Credit: In case you’re wondering, only 13 US states currently impose sales tax on groceries. Probably because most people consider a groceries tax to be morally dubious. And yet that’s not the only dubious practice that you’ll find at the supermarket these days …
Credit: If you’ve seen enough evidence to convince you that the American Empire is indeed crumbling, rest assured that you’re not alone. This week the inimitable MN Gordon said that the latest $1.7 trillion bill of frivolous spending passed by Congress last week is “an ear-piercing siren signaling the end is nigh.” At least it sure seems that way. The good news is: Some guy named Max Kieser assures us that bitcoin fixes this. Oh, wait …
Debit: On a related note, if you’re looking for a signal on where the US economy is headed in 2023, the current US Treasuries yield curve is flashing a bright red warning light, as the percentage of inversions in the US Treasury curve just shot up to 91% – that figure is higher than it was just prior to the Great Financial Crisis of 2008. See for yourself:
Credit: Speaking of yield curves, macroeconomist Alasdair Macleod notes that with the 40-year trend in declining interest rates finally behind us, “in the distant future, we might look back on 2022 and 2023 as pivotal years.” In more ways than one too – especially as Russia and the rest of the non-Western world continues to transition away from the US dollar (USD) as the primary means of global settlement. After all, who knew that nations would develop a strong aversion to holding foreign currency that can be suspended if the issuing country doesn’t like their behavior? And yet those same countries are developing their own CBDCs. Imagine that.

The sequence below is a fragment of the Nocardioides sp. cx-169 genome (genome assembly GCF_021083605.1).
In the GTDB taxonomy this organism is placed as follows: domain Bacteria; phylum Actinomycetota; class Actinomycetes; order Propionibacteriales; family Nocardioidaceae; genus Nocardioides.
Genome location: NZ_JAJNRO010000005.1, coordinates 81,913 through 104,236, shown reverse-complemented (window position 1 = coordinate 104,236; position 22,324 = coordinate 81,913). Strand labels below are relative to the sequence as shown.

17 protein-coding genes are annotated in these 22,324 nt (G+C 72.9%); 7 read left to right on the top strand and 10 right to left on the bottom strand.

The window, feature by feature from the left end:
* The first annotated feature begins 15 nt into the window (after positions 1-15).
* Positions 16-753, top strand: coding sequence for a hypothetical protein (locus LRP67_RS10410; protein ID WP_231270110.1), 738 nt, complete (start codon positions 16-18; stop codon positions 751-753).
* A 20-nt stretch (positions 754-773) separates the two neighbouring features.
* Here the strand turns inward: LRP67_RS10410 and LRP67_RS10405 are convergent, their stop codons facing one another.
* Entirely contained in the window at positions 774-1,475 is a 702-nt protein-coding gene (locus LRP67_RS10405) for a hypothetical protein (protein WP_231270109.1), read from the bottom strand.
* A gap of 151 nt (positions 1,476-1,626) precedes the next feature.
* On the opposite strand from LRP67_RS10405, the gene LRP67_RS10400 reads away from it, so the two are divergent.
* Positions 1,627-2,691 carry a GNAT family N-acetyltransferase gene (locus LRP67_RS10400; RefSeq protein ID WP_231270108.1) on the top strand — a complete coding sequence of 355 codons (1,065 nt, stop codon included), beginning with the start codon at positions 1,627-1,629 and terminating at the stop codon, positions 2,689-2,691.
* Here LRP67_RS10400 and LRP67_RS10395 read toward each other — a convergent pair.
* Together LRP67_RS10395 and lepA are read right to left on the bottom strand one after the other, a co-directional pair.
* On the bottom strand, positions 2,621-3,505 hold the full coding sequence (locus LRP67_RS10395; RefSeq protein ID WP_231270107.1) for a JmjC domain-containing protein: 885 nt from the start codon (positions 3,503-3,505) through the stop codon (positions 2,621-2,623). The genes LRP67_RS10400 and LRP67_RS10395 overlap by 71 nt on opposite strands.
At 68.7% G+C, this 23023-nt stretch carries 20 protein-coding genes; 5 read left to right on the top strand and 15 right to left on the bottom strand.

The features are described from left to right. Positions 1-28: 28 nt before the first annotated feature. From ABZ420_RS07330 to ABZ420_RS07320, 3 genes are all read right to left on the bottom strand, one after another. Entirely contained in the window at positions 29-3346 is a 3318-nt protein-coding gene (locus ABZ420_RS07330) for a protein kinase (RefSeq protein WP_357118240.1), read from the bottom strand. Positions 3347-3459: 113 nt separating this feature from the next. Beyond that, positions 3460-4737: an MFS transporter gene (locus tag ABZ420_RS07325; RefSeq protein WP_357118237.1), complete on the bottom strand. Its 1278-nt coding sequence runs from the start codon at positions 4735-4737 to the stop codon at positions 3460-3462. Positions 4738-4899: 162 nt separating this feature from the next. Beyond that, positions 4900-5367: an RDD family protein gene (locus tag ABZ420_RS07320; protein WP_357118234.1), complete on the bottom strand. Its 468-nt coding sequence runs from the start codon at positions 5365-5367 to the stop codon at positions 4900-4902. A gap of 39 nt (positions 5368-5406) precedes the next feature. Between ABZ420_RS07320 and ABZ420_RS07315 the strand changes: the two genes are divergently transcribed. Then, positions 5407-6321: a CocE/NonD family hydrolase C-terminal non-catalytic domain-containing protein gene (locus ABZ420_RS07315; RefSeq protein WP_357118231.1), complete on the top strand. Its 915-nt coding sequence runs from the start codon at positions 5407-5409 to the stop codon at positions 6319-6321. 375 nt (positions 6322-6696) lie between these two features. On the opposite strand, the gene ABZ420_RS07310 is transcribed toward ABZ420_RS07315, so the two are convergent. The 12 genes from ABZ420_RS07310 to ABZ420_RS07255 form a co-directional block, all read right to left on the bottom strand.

Credit: Of course, as financial analyst Wolf Richter notes, the Fed “is raising interest rates far more than anyone expected a year ago. It’s doing quantitative tightening (QT), and it’s saying all kinds of hawkish things – but the markets are not taking it seriously, which means that the cold water the Fed wants to throw on inflation isn’t getting there.” As a result, Richter says “it’s going to be higher rates; maybe for a very long time.” Well … until the system breaks. Then the Fed will be forced to make one final decision: How it wants to die. It’s an unenviable position, to be sure. But as the ol’ saying goes: when life gives you lemons …
Debit: Are ya still with me? By the way, this week Macleod pointed out the acute dilemma the Fed and other Western central banks face in 2023: “Do they prioritize price inflation by continuing to raise interest rates, or do they lean towards yet more monetary stimulation to ensure financial markets remain stable, economies (avoid) recession, and government finances (avoid) a crisis?” Rest assured, when the next crisis hits, central banks will panic and flood the world with an exponential burst of freshly-printed currency that will take your breath – and nest-egg purchasing power – away. History proves it. As for the timing of the next crisis, we may not have to wait long:
Debit: Then again, which road the central banks ultimately take may not matter because Dmitry Medvedev – who was Russia’s president from 2008-2012 and is currently the Deputy Chair of its Security Council – is predicting that 2023 will see the current global monetary system collapse, with both the euro and USD losing their reserve currency status. He also says the new global coin of the realm will be “digital fiat currencies. ” Yes; CBDCs. We’ll see. Although replacing a failed garbage fiat currency with a new fiat currency is an odd way to restore public confidence in the monetary system. Especially for those who will end up losing nest eggs built over a lifetime.